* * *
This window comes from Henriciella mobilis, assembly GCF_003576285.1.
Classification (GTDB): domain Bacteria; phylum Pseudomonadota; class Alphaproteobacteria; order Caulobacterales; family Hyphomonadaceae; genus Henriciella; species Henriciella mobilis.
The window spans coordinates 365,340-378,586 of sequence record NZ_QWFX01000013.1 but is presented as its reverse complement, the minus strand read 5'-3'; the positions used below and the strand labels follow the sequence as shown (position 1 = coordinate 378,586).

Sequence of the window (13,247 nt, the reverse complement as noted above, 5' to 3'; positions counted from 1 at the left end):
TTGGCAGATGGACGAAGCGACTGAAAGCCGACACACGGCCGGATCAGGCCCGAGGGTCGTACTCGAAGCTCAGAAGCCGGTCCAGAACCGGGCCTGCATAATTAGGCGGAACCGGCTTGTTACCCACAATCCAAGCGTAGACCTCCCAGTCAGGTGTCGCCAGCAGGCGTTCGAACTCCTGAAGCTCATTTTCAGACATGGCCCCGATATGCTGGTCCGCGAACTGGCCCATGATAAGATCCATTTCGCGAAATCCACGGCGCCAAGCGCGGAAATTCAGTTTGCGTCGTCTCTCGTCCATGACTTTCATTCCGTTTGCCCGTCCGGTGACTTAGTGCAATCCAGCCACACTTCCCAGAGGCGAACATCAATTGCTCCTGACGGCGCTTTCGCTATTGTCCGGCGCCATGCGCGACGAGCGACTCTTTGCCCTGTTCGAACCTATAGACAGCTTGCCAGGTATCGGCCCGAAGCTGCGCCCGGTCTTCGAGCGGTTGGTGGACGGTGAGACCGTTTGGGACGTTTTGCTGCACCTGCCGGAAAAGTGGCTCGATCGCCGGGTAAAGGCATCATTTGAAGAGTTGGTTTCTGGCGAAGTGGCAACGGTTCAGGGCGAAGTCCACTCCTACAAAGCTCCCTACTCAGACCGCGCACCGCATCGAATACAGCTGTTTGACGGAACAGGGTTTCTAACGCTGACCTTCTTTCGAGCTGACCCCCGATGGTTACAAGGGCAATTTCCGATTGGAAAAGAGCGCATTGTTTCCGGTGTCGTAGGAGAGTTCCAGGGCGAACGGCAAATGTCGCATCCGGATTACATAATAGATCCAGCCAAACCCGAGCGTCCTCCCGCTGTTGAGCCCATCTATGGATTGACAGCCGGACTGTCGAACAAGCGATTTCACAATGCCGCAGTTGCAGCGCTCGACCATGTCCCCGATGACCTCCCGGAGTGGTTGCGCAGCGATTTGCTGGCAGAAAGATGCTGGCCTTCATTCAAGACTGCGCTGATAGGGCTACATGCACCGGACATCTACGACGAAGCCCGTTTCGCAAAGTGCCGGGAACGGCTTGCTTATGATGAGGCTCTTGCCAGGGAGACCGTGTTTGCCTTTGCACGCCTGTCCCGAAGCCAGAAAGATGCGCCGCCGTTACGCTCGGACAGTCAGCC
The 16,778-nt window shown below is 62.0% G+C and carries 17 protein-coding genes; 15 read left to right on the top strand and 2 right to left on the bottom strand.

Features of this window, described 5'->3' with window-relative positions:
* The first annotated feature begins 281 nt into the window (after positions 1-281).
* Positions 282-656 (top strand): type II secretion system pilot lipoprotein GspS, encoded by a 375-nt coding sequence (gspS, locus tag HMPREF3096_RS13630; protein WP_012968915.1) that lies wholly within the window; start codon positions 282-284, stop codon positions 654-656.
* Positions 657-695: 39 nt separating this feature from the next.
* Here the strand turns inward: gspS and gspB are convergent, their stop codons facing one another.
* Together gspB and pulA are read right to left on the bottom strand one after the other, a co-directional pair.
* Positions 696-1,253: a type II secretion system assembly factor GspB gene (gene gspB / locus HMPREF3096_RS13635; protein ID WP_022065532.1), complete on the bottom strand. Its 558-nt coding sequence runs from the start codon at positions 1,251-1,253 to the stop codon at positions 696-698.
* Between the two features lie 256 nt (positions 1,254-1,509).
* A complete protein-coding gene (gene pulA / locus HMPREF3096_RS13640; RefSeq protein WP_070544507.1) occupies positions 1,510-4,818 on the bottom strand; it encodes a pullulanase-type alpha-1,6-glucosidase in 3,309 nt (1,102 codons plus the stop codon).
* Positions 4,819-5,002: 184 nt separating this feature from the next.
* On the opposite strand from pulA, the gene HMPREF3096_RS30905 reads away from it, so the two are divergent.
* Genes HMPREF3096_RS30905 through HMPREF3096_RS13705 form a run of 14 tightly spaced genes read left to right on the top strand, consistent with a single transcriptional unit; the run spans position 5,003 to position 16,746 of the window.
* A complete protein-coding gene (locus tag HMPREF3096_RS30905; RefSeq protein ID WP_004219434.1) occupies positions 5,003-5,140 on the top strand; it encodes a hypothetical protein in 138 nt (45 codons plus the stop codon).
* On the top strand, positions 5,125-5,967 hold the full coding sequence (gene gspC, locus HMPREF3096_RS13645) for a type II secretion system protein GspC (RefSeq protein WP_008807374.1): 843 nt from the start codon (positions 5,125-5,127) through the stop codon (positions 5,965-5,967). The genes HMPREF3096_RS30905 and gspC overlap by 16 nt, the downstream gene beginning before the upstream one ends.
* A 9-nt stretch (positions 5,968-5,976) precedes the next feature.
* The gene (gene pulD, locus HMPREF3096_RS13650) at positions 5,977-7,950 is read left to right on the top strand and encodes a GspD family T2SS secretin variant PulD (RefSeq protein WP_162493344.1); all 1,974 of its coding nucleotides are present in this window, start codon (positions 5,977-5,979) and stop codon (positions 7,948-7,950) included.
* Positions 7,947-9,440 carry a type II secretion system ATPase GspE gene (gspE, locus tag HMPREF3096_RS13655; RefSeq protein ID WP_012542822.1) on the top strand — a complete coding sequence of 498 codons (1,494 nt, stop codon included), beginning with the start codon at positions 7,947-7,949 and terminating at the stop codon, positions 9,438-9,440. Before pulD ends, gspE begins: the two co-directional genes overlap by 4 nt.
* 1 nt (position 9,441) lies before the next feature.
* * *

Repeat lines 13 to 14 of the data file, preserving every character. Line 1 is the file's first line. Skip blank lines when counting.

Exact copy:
* Positions 696-1,253: a type II secretion system assembly factor GspB gene (gene gspB / locus HMPREF3096_RS13635; protein ID WP_022065532.1), complete on the bottom strand. Its 558-nt coding sequence runs from the start codon at positions 1,251-1,253 to the stop codon at positions 696-698.
* Between the two features lie 256 nt (positions 1,254-1,509).